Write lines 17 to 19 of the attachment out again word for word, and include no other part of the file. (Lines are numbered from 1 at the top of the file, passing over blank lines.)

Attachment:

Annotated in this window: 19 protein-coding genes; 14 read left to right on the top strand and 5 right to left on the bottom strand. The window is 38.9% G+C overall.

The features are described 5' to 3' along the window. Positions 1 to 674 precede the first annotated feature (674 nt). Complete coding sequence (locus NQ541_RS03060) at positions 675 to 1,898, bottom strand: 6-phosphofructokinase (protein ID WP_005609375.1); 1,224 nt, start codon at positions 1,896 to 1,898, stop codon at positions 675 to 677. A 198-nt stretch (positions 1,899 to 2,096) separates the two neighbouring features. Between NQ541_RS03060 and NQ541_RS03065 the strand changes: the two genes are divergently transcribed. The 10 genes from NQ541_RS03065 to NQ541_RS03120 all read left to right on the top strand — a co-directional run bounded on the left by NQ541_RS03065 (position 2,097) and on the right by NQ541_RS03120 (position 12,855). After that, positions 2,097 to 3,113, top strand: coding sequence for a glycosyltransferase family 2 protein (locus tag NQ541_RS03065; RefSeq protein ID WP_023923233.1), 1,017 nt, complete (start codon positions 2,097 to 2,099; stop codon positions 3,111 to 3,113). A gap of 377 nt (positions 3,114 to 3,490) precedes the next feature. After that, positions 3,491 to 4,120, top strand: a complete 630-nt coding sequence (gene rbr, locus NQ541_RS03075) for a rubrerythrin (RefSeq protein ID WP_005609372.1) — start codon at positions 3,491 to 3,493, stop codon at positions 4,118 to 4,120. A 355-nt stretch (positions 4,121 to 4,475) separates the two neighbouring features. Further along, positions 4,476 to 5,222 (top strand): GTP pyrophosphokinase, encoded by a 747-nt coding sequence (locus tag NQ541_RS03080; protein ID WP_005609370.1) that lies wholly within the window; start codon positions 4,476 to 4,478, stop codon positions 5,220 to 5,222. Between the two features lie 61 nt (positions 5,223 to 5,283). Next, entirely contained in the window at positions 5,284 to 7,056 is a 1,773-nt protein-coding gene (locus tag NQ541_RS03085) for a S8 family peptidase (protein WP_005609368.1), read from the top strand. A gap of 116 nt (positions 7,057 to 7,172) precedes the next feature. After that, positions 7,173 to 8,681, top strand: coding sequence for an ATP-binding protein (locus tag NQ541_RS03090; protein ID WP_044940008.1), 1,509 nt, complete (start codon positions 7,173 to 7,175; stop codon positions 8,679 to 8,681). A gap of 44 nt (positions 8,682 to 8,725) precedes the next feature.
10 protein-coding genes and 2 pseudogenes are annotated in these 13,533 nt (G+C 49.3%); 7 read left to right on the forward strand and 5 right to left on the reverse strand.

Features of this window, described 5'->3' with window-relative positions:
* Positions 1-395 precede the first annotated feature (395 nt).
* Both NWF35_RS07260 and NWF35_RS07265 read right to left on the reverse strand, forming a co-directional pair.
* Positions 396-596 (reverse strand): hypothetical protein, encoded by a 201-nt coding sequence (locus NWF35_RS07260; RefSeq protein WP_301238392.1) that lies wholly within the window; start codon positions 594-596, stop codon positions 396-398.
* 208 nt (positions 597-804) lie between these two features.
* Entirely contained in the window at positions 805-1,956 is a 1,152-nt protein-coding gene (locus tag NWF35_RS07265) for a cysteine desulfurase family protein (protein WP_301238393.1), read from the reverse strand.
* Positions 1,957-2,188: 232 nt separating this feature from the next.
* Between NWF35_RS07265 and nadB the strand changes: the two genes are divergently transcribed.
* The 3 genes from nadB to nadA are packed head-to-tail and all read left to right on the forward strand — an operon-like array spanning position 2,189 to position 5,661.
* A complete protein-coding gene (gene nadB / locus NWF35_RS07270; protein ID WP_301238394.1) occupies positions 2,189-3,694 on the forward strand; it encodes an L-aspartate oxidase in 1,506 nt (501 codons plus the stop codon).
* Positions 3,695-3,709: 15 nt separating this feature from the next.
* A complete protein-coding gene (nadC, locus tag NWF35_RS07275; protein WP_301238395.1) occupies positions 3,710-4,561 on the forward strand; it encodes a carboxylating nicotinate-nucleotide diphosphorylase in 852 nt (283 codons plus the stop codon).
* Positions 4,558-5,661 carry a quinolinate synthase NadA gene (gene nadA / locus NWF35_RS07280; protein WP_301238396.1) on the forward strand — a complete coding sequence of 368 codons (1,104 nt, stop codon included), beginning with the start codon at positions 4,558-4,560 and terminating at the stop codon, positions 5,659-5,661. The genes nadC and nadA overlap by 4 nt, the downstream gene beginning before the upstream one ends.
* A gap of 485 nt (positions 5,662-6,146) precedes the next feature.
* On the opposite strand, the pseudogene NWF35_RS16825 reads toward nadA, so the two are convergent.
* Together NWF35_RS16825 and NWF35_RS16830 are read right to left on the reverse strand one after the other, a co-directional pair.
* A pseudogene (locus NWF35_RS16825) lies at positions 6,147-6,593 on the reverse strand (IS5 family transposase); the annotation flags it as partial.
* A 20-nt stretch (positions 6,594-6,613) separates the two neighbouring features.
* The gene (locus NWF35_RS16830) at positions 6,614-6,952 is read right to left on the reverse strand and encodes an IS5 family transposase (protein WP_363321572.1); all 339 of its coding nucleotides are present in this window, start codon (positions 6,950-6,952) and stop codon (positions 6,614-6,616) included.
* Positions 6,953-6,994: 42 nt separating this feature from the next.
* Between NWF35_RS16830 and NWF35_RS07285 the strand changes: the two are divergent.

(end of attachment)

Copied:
* A gap of 485 nt (positions 5,662-6,146) precedes the next feature.
* On the opposite strand, the pseudogene NWF35_RS16825 reads toward nadA, so the two are convergent.
* Together NWF35_RS16825 and NWF35_RS16830 are read right to left on the reverse strand one after the other, a co-directional pair.